Boston University tuition hikes exposes ‘irrational’ cost of college

Boston University’s 4.25% tuition hike — the biggest jump in 14 years — comes as salaries soar above $1 million in a system some say is terribly broken.

Undergraduate students will now face a bill of $61,050 per year to attend BU — with inflation being blamed.

“We are caught in an inflationary vise between the institutional pressures and the impact on our students and their families,” BU President Robert Brown wrote in an end-of-year letter to faculty and staff.

A BU spokesman would not say if Brown and other high-paid staffers would be taking pay cuts. Brown earns $2.1 million annually, according to a recent 990 tax form. Five other faculty members top the $1 million mark, records show.

That sky-high pay club, tax records show, includes $1.8 million professor/physician Dr. Tony Tannoury, $1.5 million professor/oral surgeon Dr. Pushkar Mehra, $1.2 million for chief investment officer Clarissa Hunnewell, and $1.1 million provost Jean Morrison. Two more medical school professors earn $1 million-plus and assorted administrators bring home $900,000 to $500,000, records show.

The tuition pain comes as colleges and universities across the nation are coming under scrutiny for pushing crushing costs down to parents and students.

“The system is not working well. There’s a huge escalation in the cost of college, and it’s borne by students and families,” said UMass Amherst economics professor emeritus David Kotz.

He said the salaries are “approaching what corporate CEOs make as lower-paid adjuncts do a lot of the teaching. “It’s irrational, and it’s an incredible burden.”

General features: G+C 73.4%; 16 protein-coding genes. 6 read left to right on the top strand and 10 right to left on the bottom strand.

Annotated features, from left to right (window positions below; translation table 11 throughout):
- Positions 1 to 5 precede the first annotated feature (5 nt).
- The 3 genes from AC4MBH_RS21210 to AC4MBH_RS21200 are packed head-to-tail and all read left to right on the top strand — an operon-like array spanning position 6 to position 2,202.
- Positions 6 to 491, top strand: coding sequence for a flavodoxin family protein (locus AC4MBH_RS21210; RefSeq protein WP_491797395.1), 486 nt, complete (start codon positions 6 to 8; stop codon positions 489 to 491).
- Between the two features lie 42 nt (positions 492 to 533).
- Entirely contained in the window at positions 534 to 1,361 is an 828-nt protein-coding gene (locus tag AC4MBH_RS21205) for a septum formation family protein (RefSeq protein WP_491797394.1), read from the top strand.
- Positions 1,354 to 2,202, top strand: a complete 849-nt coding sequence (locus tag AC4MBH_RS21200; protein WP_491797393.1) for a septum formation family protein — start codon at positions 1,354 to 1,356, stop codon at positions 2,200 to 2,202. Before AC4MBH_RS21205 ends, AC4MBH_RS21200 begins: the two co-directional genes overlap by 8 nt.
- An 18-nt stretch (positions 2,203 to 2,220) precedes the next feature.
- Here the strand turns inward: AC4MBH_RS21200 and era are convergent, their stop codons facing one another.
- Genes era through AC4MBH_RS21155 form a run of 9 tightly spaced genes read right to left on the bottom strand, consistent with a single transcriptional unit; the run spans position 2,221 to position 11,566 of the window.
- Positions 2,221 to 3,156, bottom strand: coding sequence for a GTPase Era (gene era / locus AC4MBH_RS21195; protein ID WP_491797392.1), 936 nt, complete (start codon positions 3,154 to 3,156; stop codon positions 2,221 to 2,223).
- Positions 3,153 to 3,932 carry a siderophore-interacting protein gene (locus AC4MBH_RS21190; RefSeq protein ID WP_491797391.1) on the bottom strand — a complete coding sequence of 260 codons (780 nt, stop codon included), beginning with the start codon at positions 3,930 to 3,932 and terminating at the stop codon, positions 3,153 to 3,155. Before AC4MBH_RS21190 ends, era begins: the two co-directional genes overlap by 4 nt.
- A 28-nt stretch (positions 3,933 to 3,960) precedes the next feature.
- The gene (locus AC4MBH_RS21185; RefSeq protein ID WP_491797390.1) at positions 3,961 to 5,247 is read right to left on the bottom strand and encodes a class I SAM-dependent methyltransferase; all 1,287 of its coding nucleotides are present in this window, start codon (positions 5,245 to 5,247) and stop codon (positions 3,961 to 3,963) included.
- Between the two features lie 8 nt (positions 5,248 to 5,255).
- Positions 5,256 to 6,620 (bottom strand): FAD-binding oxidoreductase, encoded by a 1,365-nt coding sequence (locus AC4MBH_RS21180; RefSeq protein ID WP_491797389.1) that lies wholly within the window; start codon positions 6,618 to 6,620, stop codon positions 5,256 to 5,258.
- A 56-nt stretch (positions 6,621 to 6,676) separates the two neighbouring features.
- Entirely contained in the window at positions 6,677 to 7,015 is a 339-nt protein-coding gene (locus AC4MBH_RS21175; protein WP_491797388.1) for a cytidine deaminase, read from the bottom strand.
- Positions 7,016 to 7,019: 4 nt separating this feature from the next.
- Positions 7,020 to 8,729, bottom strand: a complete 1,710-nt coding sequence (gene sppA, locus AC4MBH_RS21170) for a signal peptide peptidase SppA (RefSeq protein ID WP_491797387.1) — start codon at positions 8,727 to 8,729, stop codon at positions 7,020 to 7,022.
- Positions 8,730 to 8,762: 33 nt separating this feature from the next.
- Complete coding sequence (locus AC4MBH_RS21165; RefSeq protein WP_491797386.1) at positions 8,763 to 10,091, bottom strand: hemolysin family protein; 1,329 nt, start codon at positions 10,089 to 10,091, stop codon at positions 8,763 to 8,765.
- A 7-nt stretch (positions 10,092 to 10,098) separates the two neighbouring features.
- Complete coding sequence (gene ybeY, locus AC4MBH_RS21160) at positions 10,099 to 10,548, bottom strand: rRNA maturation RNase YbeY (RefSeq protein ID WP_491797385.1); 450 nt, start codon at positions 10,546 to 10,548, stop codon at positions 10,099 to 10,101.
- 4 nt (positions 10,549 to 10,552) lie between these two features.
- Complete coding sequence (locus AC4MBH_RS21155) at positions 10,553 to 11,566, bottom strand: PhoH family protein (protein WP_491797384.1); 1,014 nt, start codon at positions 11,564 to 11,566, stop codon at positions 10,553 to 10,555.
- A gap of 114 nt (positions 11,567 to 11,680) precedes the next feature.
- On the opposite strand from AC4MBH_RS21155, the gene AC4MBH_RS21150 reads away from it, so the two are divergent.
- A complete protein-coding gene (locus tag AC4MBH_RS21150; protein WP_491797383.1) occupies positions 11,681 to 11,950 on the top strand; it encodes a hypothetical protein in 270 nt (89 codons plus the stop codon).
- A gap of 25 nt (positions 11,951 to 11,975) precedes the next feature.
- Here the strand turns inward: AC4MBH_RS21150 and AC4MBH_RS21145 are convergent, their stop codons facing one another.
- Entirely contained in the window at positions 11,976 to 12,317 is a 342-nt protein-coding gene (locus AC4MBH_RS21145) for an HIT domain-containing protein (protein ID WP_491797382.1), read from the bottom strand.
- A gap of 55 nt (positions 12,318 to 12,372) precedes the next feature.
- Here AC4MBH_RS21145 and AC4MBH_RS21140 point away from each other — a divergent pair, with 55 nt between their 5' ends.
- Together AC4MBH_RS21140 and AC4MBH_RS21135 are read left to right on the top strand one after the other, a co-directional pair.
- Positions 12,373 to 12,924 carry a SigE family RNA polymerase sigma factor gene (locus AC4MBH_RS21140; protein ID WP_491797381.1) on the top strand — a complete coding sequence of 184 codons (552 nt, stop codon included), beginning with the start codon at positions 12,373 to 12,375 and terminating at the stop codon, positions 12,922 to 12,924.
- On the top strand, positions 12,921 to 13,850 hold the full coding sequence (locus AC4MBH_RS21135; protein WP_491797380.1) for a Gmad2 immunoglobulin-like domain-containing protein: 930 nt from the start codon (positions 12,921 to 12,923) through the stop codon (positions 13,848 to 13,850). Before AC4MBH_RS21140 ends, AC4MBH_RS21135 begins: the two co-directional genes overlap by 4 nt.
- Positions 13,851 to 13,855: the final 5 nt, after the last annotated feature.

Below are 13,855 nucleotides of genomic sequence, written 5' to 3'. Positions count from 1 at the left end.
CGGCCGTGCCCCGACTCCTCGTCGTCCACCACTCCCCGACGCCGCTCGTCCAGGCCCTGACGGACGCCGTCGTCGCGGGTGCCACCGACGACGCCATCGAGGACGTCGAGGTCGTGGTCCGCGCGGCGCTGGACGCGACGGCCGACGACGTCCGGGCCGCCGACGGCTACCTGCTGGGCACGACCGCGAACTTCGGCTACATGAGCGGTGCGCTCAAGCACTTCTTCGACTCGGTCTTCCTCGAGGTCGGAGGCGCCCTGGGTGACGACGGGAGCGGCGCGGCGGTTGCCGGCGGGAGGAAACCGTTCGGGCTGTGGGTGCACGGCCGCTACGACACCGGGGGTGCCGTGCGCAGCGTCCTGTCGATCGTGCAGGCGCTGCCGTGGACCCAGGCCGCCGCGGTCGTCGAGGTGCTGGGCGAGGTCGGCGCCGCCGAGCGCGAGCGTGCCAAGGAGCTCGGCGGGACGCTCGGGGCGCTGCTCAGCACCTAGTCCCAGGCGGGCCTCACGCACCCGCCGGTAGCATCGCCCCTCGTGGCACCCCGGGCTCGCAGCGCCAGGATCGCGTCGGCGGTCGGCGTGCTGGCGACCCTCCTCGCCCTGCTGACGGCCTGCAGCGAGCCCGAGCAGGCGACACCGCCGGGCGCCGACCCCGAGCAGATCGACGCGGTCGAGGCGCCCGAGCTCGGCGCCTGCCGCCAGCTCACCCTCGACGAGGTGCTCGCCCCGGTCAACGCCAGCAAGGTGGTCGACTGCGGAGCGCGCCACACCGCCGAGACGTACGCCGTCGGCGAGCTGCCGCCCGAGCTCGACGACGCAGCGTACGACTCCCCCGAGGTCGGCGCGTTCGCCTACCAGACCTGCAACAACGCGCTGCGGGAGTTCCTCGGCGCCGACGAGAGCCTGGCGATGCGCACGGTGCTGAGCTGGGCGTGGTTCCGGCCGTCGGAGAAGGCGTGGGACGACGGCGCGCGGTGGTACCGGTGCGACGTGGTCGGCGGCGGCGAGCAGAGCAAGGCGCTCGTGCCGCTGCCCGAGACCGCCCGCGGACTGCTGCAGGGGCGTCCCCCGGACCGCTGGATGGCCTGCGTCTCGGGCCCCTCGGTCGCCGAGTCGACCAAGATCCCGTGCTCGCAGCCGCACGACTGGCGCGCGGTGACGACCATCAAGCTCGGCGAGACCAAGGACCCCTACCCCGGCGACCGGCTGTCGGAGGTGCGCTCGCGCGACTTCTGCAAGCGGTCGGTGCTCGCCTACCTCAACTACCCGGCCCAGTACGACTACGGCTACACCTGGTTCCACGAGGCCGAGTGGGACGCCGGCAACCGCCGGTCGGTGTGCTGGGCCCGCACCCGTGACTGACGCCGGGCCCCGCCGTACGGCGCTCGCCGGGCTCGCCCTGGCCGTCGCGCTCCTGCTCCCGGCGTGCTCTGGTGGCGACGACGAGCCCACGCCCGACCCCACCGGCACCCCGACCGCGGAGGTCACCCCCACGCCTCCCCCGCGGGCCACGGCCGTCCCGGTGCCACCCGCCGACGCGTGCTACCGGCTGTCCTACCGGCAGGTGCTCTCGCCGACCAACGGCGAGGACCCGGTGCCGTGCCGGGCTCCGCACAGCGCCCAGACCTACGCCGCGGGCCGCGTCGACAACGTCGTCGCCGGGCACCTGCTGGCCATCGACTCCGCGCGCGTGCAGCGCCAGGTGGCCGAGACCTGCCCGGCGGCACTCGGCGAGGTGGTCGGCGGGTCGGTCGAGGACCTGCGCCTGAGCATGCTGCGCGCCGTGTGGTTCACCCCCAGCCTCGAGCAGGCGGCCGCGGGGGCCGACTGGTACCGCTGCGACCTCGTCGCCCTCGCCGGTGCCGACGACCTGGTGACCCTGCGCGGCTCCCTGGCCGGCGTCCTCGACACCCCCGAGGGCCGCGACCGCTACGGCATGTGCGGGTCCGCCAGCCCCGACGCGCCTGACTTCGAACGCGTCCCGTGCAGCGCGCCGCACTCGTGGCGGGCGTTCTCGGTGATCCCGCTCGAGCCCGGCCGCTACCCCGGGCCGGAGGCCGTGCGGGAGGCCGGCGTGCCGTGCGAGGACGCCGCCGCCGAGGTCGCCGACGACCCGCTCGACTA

He pointed out colleges are competing for “star professors” and eye-catching amenities in a competition to snag students who can afford the tuition — or go into debt.

Tuition to a private nonprofit four-year college has climbed to $38,070, on average, $800 higher than in 2020-21, according to a Trends in College Pricing report.

For public in-state schools, the average tuition is $10,740, $170 higher than in 2020-21, according to the report.

For many students, it’s just too pricey.

Jazaiah Morse, 21, of Malden, said he wants to be an EMT — “I want to help people,” he said — but he’s unsure whether or not he’ll get his bachelor’s degree.

As for BU’s $61,000? “That’s ridiculous,” Morse said Friday after graduating from Roxbury Community College. “It’s very unfair because not everybody has that kind of money. People shouldn’t be denied an education because they can’t afford it.”

Alberto Castro, a single father of two who lives in Jamaica Plain, said community colleges and state universities are “pretty accessible.” But private universities, he said, are another matter.

“I don’t see them as being affordable,” Castro, 37, said. “It’s sad, but it’s the truth: if you’re Black or brown, it’s a lot harder. Definitely, there is a disadvantage, and I think it’s disgusting that’s happening. A lot of us are trying to figure out life and school.”

I have added BU’s price tag: “There’s no way I could afford that. It’s not right.”

BU spokesman Colin Riley said the “average net cost” is actually $30,400.

“Depending on the federal, state, or institutional grant aid available, students in your income bracket may pay more or less than the overall average costs,” he told the Herald.

“BU is very generous with student financial assistance and committed to access and affordability for applicants from all socioeconomic backgrounds,” he added.

But with inflation making every trip to the grocery story and gas station painful, there’s no ceiling for tuition bills.

Leave a Reply

Your email address will not be published.

Back to top button